The last place to look: the place of pupil councils within citizen participation in Scottish schools

Beth Cross*, Moira Hulme, Stephen Mckinney

*Corresponding author for this work

Research output: Contribution to journalArticlepeer-review

10 Citations (Scopus)

Abstract

This article critically examines pupil councils as a means of developing pupils’ citizenship participation. It draws on findings across two research projects. The first study is a mixed method study commissioned by Learning and Teaching Scotland (LTS) that reviews the range of participatory activities in Scottish schools and their contribution to Scotland’s major curriculum revision, the Curriculum for Excellence (CFE). The second is a longer ethnographic study examining young people’s experience of participation projects in more detail. The findings lend strength to the argument that pupil councils as a stand-alone approach are not an effective means of citizenship participation. When pupil councils are complemented by other participation activity across spheres of school interaction, young people’s understanding of and interest in participation can be greatly enhanced. The article examines the cross curricular linkages schools are making, the barriers that impede such linkages and the benefits derived from successful coordinated approaches in light of criteria for ‘graduated participation’ developed through decades of work internationally on children’s participation.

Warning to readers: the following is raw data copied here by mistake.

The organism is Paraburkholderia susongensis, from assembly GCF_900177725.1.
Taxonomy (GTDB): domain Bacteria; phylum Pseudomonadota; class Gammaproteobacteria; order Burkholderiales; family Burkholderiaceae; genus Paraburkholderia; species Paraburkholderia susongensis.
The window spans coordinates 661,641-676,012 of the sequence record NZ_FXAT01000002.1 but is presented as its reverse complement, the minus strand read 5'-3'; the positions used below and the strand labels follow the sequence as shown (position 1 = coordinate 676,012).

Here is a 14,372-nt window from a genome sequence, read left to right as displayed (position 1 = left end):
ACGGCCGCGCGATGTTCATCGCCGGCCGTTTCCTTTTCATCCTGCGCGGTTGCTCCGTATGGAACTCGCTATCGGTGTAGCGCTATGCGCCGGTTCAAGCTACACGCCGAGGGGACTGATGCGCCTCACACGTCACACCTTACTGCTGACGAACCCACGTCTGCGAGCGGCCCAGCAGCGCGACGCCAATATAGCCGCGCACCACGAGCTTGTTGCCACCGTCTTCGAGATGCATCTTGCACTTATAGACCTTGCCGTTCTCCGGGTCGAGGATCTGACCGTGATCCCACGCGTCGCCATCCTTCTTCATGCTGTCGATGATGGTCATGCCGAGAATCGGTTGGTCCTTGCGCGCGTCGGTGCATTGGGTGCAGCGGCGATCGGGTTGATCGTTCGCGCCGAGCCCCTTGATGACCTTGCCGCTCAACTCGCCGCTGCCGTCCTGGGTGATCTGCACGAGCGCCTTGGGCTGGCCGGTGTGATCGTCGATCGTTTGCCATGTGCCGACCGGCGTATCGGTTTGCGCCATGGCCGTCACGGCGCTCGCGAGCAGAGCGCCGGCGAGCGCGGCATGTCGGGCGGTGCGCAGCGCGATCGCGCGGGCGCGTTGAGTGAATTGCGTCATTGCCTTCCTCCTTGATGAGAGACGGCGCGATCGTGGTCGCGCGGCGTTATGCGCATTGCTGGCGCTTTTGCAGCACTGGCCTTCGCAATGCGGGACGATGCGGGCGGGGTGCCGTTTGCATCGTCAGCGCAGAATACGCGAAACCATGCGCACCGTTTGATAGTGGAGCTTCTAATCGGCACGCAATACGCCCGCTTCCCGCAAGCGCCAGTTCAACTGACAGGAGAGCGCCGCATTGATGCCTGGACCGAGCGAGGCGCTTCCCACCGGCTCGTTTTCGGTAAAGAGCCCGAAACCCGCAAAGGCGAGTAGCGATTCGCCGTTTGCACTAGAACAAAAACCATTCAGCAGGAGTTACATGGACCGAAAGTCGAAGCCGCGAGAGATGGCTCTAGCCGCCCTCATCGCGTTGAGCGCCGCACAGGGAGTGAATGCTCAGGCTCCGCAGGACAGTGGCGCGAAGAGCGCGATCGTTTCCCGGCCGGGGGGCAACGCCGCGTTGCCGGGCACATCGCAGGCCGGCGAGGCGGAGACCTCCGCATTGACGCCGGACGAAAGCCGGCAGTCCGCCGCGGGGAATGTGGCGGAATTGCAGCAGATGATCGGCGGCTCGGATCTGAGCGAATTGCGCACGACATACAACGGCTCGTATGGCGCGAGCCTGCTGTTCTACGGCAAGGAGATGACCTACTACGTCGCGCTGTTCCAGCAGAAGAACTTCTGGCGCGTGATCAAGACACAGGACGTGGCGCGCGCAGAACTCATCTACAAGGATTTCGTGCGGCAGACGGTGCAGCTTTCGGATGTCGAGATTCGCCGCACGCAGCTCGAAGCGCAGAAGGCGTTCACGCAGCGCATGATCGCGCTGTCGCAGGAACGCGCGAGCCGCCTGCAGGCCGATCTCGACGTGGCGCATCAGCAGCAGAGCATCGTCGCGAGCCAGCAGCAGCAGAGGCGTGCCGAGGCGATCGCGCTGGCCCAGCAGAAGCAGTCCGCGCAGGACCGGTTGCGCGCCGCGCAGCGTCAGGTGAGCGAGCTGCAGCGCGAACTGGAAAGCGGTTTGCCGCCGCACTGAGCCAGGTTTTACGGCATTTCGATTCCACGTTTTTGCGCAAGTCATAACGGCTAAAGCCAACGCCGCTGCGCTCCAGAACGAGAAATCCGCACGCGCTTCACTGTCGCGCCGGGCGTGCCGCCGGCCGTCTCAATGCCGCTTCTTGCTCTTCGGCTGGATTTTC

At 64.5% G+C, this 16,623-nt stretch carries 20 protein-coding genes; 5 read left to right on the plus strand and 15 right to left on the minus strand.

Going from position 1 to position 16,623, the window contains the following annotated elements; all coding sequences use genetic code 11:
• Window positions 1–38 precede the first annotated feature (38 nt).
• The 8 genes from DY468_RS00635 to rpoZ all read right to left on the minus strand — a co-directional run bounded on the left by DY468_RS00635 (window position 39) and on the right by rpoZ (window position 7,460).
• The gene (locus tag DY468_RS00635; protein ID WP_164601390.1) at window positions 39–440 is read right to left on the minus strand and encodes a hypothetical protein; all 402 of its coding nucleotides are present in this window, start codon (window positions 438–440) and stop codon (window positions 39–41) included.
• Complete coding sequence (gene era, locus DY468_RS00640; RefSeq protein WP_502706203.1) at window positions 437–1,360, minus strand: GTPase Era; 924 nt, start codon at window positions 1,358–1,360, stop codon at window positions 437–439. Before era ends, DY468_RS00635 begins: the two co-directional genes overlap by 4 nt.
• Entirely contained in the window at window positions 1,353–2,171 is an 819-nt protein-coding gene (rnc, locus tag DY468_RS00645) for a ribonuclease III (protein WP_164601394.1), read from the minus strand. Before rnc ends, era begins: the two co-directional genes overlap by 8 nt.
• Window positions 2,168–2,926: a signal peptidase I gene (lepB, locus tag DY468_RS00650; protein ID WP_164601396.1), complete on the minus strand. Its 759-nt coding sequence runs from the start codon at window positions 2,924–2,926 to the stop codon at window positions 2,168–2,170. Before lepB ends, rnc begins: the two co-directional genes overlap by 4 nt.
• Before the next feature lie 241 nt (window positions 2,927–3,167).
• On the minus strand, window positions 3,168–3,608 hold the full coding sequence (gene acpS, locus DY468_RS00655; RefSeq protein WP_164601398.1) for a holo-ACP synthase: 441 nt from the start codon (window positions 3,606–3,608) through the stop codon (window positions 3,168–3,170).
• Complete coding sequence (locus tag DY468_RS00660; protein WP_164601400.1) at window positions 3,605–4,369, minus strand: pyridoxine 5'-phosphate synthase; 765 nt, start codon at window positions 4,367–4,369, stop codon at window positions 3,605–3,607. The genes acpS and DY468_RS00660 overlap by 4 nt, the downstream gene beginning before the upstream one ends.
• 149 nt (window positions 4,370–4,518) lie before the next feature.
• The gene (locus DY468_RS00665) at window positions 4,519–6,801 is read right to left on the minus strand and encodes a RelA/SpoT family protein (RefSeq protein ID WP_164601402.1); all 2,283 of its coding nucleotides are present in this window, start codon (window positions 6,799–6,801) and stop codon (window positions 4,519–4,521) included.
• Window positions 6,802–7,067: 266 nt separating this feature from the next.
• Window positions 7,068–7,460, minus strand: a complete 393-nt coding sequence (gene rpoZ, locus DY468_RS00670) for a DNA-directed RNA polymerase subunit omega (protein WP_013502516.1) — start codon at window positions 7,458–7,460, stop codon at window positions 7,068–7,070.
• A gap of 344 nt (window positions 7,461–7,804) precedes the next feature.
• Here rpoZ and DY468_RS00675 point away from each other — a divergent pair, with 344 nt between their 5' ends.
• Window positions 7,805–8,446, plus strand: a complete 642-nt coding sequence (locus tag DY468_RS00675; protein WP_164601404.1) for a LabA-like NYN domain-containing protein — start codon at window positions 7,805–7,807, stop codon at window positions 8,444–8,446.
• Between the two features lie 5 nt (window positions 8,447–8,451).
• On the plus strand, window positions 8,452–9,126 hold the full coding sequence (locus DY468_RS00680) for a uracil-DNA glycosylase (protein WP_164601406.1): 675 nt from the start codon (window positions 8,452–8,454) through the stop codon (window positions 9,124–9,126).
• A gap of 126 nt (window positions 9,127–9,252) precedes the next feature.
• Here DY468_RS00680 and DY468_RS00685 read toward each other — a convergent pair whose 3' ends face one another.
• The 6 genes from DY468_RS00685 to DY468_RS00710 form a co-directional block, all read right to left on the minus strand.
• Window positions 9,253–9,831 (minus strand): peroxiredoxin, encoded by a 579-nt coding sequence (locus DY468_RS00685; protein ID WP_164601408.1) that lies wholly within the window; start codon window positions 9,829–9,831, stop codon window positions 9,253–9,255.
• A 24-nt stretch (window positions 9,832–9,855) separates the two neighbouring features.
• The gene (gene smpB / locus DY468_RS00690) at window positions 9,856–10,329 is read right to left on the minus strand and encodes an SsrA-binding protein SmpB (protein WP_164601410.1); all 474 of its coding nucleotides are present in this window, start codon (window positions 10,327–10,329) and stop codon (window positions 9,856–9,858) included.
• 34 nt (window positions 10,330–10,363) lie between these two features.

Original languageEnglish
Pages (from-to)628-648
Number of pages21
JournalOxford Review of Education
Volume40
Issue number5
DOIs
Publication statusPublished - 14 Sep 2014

Keywords

  • citizenship
  • participation
  • curriculum design
  • school governance
  • pupil councils

Fingerprint

Dive into the research topics of 'The last place to look: the place of pupil councils within citizen participation in Scottish schools'. Together they form a unique fingerprint.

Cite this